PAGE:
Leaders united in grief as they pay last tribute to Raila Odinga's son Fidel

From left: President Uhuru Kenyatta, Deputy President William Ruto, Nairobi Governor Evans Kidero and his wife Susan Mboya, former VP Kalonzo Musyoka and Speaker of the National Assembly Justin Muturi during a memorial service for Fidel Odinga. [PHOTO: DPPS]

NAIROBI: The wall between government and opposition crumbled as leaders eulogised Raila Odinga’s son Fidel as a unifier and called for national unity and dialogue fashioned along the lines of what they praised as his indiscriminate socialisation and friendship circle.

They spoke a few feet from where the casket bearing the remains of the first born son of the Opposition leader and with the differences between the two political blocs set aside, even President Uhuru in his speech appreciated that before all eyes at the funeral service, dazzled the beautiful face of 'One Kenya'.

"It is possible to  have one Kenya like the one we see today,'' said Uhuru who had been to Raila's home to console him and his family following the sudden death of Fidel.

Sharing the front benches in the church were Coalition for Reforms and Democracy (CORD) leaders led by former Vice President Kalonzo Musyoka, Bungoma Senator Moses Wetang'ula and Raila who is also the Orange Democratic Movement leader, and those in government headed by Uhuru and his deputy William Ruto.

Mourners from different spheres of life thronged the All Saints Cathedral in Nairobi during the funeral service where speakers eulogised Fidel as a 'personal friend' while pointing out that he transcended political, ethnic and religious boundaries.

Uhuru spoke of moments shared in his office while at the Treasury and also revealed last month Fidel called him asking for a meeting and he promised they would fix an appointment.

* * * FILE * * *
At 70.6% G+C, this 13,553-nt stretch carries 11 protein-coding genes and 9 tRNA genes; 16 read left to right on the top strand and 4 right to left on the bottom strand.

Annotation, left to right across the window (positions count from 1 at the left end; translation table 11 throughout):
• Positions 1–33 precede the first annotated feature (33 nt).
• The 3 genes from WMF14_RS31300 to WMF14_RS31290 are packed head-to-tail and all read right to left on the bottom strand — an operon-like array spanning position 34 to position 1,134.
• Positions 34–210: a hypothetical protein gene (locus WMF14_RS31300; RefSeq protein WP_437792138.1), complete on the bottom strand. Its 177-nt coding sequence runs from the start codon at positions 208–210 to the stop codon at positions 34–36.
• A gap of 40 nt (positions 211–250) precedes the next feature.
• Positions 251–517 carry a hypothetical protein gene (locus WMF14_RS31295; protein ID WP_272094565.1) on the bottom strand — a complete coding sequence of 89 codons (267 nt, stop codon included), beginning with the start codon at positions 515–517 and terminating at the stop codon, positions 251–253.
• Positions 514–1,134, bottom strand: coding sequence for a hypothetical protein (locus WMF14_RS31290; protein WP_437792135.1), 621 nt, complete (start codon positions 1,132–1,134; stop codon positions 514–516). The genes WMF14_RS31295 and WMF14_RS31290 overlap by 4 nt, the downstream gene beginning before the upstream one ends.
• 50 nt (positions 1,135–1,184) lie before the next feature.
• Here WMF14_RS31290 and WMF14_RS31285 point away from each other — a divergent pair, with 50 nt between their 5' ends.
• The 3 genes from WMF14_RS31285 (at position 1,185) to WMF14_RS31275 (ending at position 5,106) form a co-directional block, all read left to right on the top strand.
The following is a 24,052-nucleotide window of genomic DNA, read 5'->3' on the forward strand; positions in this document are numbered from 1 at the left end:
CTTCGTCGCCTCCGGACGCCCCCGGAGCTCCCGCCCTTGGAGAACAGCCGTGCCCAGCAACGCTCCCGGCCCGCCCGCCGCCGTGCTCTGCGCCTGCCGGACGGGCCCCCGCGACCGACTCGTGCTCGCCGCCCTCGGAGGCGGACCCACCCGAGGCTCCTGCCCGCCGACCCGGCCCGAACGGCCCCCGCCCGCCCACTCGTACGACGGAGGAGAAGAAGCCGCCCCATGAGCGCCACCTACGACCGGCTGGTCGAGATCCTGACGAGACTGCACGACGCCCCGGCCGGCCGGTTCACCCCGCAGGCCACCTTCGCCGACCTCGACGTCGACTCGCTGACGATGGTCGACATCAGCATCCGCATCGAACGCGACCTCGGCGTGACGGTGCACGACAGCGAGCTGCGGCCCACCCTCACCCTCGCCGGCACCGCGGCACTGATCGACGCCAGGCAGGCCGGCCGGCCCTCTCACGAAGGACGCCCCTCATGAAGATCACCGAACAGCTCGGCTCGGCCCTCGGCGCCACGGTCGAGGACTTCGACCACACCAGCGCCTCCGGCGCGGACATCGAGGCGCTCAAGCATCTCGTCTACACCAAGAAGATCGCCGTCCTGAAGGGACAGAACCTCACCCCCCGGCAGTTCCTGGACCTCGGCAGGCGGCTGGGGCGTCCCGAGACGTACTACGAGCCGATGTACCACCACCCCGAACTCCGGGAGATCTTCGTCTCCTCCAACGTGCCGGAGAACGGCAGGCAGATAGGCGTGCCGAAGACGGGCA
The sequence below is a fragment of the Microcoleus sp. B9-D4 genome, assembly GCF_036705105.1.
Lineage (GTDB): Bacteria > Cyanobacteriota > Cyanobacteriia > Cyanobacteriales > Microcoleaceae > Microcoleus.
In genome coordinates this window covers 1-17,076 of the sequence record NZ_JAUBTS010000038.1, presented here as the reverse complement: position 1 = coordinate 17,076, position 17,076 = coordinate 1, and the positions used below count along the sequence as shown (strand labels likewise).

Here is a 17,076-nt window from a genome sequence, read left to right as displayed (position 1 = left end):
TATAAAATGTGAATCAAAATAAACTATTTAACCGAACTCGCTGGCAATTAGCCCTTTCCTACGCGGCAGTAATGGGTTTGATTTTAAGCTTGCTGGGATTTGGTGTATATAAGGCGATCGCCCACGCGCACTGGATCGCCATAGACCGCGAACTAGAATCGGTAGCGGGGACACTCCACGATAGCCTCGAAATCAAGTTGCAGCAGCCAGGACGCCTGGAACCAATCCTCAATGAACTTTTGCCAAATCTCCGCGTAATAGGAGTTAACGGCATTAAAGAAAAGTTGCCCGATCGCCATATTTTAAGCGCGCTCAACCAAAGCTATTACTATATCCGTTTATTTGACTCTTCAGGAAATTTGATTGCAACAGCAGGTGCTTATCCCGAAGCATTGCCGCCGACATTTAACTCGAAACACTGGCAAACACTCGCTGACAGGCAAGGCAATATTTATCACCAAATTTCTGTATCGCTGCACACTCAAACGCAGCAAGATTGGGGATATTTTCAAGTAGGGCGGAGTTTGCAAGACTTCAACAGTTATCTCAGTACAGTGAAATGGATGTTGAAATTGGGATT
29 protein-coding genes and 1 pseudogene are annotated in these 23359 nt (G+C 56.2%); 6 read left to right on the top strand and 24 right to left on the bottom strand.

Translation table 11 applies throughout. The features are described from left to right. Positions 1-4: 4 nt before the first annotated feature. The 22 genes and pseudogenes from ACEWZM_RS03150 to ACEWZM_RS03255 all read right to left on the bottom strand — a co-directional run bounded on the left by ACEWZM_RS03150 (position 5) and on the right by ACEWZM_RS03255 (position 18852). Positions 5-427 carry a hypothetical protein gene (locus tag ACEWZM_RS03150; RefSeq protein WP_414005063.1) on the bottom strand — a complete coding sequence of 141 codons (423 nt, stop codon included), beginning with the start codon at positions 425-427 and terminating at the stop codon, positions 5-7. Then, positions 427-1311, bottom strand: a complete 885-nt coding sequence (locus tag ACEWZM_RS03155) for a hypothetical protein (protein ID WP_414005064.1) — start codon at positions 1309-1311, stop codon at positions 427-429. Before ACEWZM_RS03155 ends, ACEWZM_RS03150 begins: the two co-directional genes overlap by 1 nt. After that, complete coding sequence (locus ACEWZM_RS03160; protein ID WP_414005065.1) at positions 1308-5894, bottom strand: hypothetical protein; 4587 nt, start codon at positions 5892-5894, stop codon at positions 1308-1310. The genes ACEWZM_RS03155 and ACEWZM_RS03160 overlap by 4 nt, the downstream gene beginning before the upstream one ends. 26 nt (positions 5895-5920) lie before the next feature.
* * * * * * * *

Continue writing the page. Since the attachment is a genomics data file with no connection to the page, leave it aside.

"That was not to be the case,'' said Uhuru of a meeting that would have between himself and the son of his most fierce political rival before and after 2013 elections.

The running theme was just as the congregation represented a mosaic of the country's heritage so should the leaders, both in the ruling coalition and the opposition, set aside partisan differences to unite Kenyans.

The two groups have running tussles including the contentious security law that is being challenged in court and the push for referendum by CORD under the banner of 'Okoa Kenya' initiative. Opposition accuses Jubilee of returning the country to the dark days through reintroduction of draconian laws giving the President and security forces more powers.

"We can unite together and make Kenya a better country and key for me is the fact that we can see a united Kenya, as one we have right now as we mourn the death of Fidel," the Head of State said.

But he seemed to quickly put a caveat on the nature of relations he had in mind with the Opposition: "We need less of shouting at each other and more of talking with each other... Fidel was good at this; talking to people and that is how great things are achieved," Uhuru concluded.

Ruto noted that Fidel's friendship went beyond borders, as he wanted to see a free Kenya.

"Once character is judged by the company he keeps. The company of friends Fidel kept showed a true Kenyan at heart, within the diverse communities and religion," Ruto said.

He added: "As we speak at his funeral service, we speak as one people, who transcend tribal and regional barriers. One thing, we have learnt from Fidel as we bid farewell to this great man, is his relations, which go across political divide."

Raila and his brother Oburu, who spoke on behalf of the Jaramogi Oginga Odinga family, both explained Fidel had a way of bringing people of all shades together adding that "he knew how to walk above the bridges and bring people together."

Musyoka, had earlier touched off the debate saying the opposition's call for dialogue with the Government on challenges facing the country had no mischief.